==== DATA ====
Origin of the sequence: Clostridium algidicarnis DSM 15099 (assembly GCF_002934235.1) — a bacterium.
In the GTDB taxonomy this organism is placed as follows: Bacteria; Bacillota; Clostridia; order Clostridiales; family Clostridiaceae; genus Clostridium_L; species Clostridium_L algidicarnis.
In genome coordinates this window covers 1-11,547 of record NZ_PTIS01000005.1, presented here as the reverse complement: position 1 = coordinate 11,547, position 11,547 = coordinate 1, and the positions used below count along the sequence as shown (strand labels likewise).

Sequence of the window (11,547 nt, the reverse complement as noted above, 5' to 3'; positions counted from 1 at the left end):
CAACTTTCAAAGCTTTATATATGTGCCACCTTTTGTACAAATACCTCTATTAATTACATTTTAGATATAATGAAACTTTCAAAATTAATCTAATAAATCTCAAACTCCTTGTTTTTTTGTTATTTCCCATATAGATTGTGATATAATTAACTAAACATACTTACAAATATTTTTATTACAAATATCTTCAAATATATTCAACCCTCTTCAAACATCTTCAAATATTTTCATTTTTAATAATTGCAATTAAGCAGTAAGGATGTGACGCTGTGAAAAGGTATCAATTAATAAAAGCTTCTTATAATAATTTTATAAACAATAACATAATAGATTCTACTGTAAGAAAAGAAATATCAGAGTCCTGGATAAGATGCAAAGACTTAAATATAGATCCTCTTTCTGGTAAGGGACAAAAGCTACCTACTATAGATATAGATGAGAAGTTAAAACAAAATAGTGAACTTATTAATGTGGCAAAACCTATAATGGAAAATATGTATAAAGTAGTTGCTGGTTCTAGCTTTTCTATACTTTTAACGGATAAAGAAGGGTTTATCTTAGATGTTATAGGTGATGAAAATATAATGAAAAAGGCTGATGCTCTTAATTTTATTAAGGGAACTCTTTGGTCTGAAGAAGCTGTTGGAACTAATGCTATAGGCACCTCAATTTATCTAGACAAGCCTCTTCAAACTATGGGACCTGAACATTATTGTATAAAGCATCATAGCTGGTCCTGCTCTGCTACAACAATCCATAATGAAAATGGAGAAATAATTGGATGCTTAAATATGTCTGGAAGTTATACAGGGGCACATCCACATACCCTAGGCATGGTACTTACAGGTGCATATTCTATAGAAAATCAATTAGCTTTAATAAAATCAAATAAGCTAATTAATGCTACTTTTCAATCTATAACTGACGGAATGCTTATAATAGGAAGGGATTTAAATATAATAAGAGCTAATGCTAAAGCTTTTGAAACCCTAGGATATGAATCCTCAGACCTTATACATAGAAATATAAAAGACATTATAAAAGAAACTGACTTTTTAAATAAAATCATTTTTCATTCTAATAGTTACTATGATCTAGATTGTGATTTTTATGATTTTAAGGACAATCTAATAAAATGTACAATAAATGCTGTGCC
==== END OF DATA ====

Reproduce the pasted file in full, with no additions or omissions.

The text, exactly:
Origin of the sequence: Clostridium algidicarnis DSM 15099 (assembly GCF_002934235.1) — a bacterium.
In the GTDB taxonomy this organism is placed as follows: Bacteria; Bacillota; Clostridia; order Clostridiales; family Clostridiaceae; genus Clostridium_L; species Clostridium_L algidicarnis.
In genome coordinates this window covers 1-11,547 of record NZ_PTIS01000005.1, presented here as the reverse complement: position 1 = coordinate 11,547, position 11,547 = coordinate 1, and the positions used below count along the sequence as shown (strand labels likewise).

Sequence of the window (11,547 nt, the reverse complement as noted above, 5' to 3'; positions counted from 1 at the left end):
CAACTTTCAAAGCTTTATATATGTGCCACCTTTTGTACAAATACCTCTATTAATTACATTTTAGATATAATGAAACTTTCAAAATTAATCTAATAAATCTCAAACTCCTTGTTTTTTTGTTATTTCCCATATAGATTGTGATATAATTAACTAAACATACTTACAAATATTTTTATTACAAATATCTTCAAATATATTCAACCCTCTTCAAACATCTTCAAATATTTTCATTTTTAATAATTGCAATTAAGCAGTAAGGATGTGACGCTGTGAAAAGGTATCAATTAATAAAAGCTTCTTATAATAATTTTATAAACAATAACATAATAGATTCTACTGTAAGAAAAGAAATATCAGAGTCCTGGATAAGATGCAAAGACTTAAATATAGATCCTCTTTCTGGTAAGGGACAAAAGCTACCTACTATAGATATAGATGAGAAGTTAAAACAAAATAGTGAACTTATTAATGTGGCAAAACCTATAATGGAAAATATGTATAAAGTAGTTGCTGGTTCTAGCTTTTCTATACTTTTAACGGATAAAGAAGGGTTTATCTTAGATGTTATAGGTGATGAAAATATAATGAAAAAGGCTGATGCTCTTAATTTTATTAAGGGAACTCTTTGGTCTGAAGAAGCTGTTGGAACTAATGCTATAGGCACCTCAATTTATCTAGACAAGCCTCTTCAAACTATGGGACCTGAACATTATTGTATAAAGCATCATAGCTGGTCCTGCTCTGCTACAACAATCCATAATGAAAATGGAGAAATAATTGGATGCTTAAATATGTCTGGAAGTTATACAGGGGCACATCCACATACCCTAGGCATGGTACTTACAGGTGCATATTCTATAGAAAATCAATTAGCTTTAATAAAATCAAATAAGCTAATTAATGCTACTTTTCAATCTATAACTGACGGAATGCTTATAATAGGAAGGGATTTAAATATAATAAGAGCTAATGCTAAAGCTTTTGAAACCCTAGGATATGAATCCTCAGACCTTATACATAGAAATATAAAAGACATTATAAAAGAAACTGACTTTTTAAATAAAATCATTTTTCATTCTAATAGTTACTATGATCTAGATTGTGATTTTTATGATTTTAAGGACAATCTAATAAAATGTACAATAAATGCTGTGCC